Reinforcement of an alternative behavior as a model of recovery and relapse in the rat

Brett C Ginsburg, Richard J Lamb

Research output: Contribution to journalArticle

8 Citations (Scopus)

Abstract

A preclinical model that includes measures of alternative behavior and drug-seeking could improve our understanding of the processes involved in successful recovery; however current preclinical models of relapse do not measure alternative behavior. We assessed the persistence of food-maintained responding and the resumption of ethanol-maintained responding after ethanol-maintained responding was reduced by changing the response requirement for concurrently available food. Ethanol (10%, w/v) was always available following 5 responses (FR5). A 16. kHz tone indicating food delivery followed 150 responses (FR150) resulted in ethanol-predominate responding and substantial amounts of ethanol were earned (0.47. g/kg per 30-min session) and consumed. An 8. kHz tone indicating food delivery followed 5 responses (FR5) for 1, 2, 4, or 16 consecutive sessions reduced ethanol-maintained responding despite unchanged ethanol availability. Ethanol-maintained responding resumed upon subsequent presentation of the 16. kHz tone. However, more responses occurred on the food lever before 5 responses occurred on the ethanol lever as the number of preceding FR5 food sessions increased. These results suggest that alternative reinforcement may reduce control by discriminative stimuli that occasion ethanol-seeking and is consistent with the risk of relapse declining with longer periods of recovery because of the strengthening of alternative behavior.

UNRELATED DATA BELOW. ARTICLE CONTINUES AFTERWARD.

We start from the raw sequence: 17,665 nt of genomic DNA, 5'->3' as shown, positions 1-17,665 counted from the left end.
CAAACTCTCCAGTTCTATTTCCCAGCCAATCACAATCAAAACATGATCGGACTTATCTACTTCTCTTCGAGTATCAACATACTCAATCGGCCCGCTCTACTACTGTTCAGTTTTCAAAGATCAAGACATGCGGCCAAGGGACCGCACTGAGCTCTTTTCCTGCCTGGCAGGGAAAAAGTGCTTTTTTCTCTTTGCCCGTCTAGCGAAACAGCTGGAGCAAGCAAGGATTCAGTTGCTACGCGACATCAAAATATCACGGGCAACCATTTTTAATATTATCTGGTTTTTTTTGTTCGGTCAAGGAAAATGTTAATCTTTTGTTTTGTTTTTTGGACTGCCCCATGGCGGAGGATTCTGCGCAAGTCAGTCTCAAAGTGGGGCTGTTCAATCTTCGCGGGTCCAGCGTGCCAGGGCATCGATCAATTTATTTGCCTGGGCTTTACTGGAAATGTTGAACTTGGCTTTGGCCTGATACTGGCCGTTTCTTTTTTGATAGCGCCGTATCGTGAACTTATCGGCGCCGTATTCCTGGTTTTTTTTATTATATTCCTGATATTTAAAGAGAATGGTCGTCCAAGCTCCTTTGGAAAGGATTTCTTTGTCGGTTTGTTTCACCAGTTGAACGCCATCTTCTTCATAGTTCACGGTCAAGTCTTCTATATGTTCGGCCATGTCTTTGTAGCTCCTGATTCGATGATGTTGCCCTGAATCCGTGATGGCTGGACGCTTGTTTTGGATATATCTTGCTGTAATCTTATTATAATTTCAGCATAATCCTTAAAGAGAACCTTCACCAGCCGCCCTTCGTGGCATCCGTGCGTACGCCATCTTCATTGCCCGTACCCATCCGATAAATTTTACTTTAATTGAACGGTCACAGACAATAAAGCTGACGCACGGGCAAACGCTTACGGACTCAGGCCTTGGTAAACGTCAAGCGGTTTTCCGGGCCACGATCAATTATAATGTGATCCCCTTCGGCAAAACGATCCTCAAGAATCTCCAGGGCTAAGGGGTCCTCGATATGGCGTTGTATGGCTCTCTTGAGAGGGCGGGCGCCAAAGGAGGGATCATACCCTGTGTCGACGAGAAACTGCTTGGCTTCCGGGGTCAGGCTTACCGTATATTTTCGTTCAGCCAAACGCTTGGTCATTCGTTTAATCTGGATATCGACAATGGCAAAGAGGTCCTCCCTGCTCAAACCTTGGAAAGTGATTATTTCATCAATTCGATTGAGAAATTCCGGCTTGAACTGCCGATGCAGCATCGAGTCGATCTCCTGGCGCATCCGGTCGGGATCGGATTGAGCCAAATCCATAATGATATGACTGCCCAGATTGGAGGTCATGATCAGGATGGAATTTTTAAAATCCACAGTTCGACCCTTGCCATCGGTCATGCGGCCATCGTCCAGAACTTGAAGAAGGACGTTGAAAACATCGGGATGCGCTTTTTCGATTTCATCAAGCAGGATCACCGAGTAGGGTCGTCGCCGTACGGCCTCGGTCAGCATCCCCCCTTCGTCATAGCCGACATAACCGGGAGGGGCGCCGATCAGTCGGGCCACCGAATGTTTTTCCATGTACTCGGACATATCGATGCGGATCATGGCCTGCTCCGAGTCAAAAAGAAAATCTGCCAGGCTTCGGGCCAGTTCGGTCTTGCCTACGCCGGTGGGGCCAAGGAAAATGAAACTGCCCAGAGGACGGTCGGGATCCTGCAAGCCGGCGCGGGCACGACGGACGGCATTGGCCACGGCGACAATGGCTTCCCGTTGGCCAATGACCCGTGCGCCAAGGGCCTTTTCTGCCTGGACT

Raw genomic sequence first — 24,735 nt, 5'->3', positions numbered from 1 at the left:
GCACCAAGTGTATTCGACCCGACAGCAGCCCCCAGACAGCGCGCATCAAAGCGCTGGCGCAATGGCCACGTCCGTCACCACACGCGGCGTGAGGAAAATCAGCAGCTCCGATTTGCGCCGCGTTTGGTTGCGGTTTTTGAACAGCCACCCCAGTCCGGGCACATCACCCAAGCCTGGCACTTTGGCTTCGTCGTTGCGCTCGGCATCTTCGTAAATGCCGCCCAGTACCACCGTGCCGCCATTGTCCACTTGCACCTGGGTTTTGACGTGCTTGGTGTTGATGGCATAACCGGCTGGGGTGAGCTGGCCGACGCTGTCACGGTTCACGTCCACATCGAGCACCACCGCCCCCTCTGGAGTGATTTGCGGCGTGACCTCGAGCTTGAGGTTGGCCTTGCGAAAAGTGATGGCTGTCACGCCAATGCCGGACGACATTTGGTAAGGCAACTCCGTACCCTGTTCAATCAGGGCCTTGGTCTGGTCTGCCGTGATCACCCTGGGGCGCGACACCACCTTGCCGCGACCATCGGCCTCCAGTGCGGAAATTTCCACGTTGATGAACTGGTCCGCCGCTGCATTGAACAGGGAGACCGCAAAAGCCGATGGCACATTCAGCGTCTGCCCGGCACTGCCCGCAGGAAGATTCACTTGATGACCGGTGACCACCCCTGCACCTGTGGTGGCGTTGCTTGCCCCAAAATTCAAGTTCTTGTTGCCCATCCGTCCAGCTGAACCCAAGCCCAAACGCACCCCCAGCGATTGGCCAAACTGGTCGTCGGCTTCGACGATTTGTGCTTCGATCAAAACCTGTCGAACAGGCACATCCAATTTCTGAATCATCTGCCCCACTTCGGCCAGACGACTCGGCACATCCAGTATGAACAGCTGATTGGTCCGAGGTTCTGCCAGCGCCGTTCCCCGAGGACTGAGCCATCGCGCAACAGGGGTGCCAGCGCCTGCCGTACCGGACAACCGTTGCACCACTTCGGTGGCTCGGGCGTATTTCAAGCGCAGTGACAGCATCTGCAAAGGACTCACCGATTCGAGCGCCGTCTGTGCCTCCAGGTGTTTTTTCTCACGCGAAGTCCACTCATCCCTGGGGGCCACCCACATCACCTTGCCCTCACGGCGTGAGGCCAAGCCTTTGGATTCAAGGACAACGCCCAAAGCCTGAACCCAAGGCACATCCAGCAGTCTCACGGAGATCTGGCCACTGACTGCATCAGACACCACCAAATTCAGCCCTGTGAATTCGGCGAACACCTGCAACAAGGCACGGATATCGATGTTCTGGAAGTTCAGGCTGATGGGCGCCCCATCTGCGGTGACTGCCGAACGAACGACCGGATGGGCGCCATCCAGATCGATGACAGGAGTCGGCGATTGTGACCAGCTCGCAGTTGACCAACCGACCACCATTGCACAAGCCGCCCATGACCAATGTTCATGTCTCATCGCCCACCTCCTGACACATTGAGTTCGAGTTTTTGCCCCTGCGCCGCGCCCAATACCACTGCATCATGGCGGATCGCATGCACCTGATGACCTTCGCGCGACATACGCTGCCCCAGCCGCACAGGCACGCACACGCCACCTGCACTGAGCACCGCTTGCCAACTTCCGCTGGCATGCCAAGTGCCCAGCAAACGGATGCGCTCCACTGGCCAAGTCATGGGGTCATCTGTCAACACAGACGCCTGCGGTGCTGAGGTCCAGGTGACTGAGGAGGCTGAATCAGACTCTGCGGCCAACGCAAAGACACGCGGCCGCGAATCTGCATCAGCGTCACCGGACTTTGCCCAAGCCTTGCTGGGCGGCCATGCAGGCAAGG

Original languageEnglish (US)
Pages (from-to)60-66
Number of pages7
JournalBehavioural Processes
Volume94
DOIs
StatePublished - Mar 2013

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relapse
Ethanol
ethanol
Recurrence
rats
Food
Drug-Seeking Behavior
Reinforcement (Psychology)
drugs

Keywords

  • Addiction
  • Alcohol
  • Operant
  • Rat
  • Relapse
  • Resurgence
  • Self-administration

ASJC Scopus subject areas

  • Animal Science and Zoology
  • Behavioral Neuroscience

Cite this

Reinforcement of an alternative behavior as a model of recovery and relapse in the rat. / Ginsburg, Brett C; Lamb, Richard J.

In: Behavioural Processes, Vol. 94, 03.2013, p. 60-66.

Research output: Contribution to journalArticle

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